Dismiss Notice
Join Physics Forums Today!
The friendliest, high quality science and math community on the planet! Everyone who loves science is here!

Integral e^x.(lnx)dx=?

  1. Aug 17, 2008 #1
    i have tried some methods like uv - integral vdu but can't reach the answer
     
  2. jcsd
  3. Aug 17, 2008 #2

    arildno

    User Avatar
    Science Advisor
    Homework Helper
    Gold Member
    Dearly Missed

    You won't be able to do it.
     
  4. Aug 17, 2008 #3
  5. Jul 3, 2010 #4
    Try to take the derivative of this with respect to $x$, and see what do you get:

    [tex]e^x\left[\ln x-\sum_{i=1}^{\infty}(i-1)!x^{-i}\right][/tex]
     
    Last edited: Jul 3, 2010
  6. Jul 3, 2010 #5
    cute.
     
  7. Jul 3, 2010 #6

    arildno

    User Avatar
    Science Advisor
    Homework Helper
    Gold Member
    Dearly Missed

    Supercool!

    Would you show what techniques are useful to get that anti-derivative?
     
  8. Jul 3, 2010 #7
    Woh! a series that diverges for every x ... what a useful answer ...
     
  9. Jul 4, 2010 #8

    arildno

    User Avatar
    Science Advisor
    Homework Helper
    Gold Member
    Dearly Missed

    Yeah, i noticed that after a while...

    It MIGHT be, that the formula CAN be used, with extreme caution, since we will mainly use differences between two "values" of the anti-derivative. Thos difference might be convergent, even though both terms are not.

    But, then again, a numerical integration scheme might do equally well...
     
    Last edited: Jul 4, 2010
  10. Jun 25, 2012 #9
    apologize for my ignorance but what is that process called and the Sigma looking symbol? I am an Yr 12 student currently doing VCE and studying specialist math and is just stumped on an equation hoping to find an answer in here.

    NB: excuse me for fail to type with mathematic symbol
    Anti-Differentiate x^x=?

    But really i am asking how to anti-differentiate x^x(lnx+1) which comes from the derivative of y=x^x
    Because out of curiosity i always hold the belief in math if there is a forward operation there should be a backwards operation so if i can differentiate x^x to get that ugly function to anti-differentitate what operations would i have to undergo.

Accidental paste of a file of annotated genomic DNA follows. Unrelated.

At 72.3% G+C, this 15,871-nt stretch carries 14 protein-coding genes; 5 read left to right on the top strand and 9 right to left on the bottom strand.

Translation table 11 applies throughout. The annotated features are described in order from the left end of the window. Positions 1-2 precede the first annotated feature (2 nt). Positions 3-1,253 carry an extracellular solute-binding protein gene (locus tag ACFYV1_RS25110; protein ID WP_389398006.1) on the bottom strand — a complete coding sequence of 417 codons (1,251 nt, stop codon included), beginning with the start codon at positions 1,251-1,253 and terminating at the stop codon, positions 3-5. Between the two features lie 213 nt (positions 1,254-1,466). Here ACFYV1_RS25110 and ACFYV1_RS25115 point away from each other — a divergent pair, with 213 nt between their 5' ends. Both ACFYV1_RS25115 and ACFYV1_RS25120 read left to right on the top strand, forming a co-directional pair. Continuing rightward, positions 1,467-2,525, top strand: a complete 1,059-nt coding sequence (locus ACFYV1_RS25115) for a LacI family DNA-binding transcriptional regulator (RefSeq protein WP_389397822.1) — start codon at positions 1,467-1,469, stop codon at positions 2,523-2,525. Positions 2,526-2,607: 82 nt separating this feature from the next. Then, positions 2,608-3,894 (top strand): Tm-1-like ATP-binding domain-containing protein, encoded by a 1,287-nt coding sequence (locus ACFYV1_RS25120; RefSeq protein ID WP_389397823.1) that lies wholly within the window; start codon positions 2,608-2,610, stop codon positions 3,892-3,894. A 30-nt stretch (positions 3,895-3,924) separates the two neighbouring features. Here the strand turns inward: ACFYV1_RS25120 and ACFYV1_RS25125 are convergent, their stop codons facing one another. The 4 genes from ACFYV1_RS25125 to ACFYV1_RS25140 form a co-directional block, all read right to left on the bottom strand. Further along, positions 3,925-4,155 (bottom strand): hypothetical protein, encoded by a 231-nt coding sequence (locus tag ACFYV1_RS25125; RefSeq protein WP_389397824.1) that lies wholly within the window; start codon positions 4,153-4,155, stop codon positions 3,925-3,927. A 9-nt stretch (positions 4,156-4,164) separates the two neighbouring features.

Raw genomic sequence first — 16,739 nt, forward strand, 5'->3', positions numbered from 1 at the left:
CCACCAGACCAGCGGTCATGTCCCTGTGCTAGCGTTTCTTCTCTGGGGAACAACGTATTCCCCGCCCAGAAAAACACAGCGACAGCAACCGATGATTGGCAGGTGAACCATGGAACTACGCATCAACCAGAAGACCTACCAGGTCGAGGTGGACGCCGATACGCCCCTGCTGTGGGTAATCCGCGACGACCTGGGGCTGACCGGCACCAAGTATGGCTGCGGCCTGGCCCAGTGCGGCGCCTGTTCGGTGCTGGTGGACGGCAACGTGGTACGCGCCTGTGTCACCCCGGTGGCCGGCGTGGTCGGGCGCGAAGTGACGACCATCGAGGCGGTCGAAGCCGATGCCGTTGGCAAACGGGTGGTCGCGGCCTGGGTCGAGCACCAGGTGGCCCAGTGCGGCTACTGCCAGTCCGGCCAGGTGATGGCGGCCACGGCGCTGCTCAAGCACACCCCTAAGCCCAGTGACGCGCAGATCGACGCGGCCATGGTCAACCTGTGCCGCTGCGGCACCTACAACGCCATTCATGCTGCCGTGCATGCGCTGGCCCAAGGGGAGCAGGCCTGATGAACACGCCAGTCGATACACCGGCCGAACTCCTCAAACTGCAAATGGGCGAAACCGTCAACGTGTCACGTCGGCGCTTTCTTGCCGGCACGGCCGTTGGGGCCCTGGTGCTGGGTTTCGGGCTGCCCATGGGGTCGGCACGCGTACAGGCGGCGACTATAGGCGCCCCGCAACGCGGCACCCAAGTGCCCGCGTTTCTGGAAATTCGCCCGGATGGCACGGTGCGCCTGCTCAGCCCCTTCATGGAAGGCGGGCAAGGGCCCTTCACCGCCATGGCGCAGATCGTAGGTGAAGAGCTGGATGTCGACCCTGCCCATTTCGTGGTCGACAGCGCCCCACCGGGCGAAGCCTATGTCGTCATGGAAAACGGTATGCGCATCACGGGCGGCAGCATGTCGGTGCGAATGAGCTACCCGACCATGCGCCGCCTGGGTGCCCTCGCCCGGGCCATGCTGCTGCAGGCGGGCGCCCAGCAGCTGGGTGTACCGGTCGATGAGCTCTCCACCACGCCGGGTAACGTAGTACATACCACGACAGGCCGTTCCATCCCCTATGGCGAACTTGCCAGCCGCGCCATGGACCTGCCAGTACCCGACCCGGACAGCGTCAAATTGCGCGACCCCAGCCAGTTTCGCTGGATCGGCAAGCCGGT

Thanks for the trouble of reading this passage.
     
  11. Jun 25, 2012 #10

    micromass

    User Avatar
    Staff Emeritus
    Science Advisor
    Education Advisor

    Please start a new thread next time instead of posting to an already existing thread.

    The Sigma symbol is the summation symbol. It's just the shorthand for a sum. For example

    [tex]\sum_{i=1}^3 i^2= 1^2+2^2+3^2[/tex]

    Of course, things like [itex]\sum_{i=1}^{+\infty}[/itex] can not be defined as such since the sum would be infinite. Infinite sums are called series in mathematics and have a very big underlying theory.

    This function certainly has an anti-derivative, but it can not be written in terms of elementary functions. Most functions do not have elementary anti-derivatives.

    This integral can be solved by an easy substitution.

    The "backwards operation" of differentiation is called integration. But integration is much more harder. Where differentiation has nice algorithms which can be used to differentiate all nice functions, the same is not true for integration. Most integrals are not easy to solve.

    Anyway, I am locking this thread. Please make a new thread if you have further questions.
     
Know someone interested in this topic? Share this thread via Reddit, Google+, Twitter, or Facebook

Have something to add?



Similar Discussions: Integral e^x.(lnx)dx=?
  1. The integral of x/lnx (Replies: 6)

  2. Integral of e^{1/x}dx (Replies: 4)

Loading...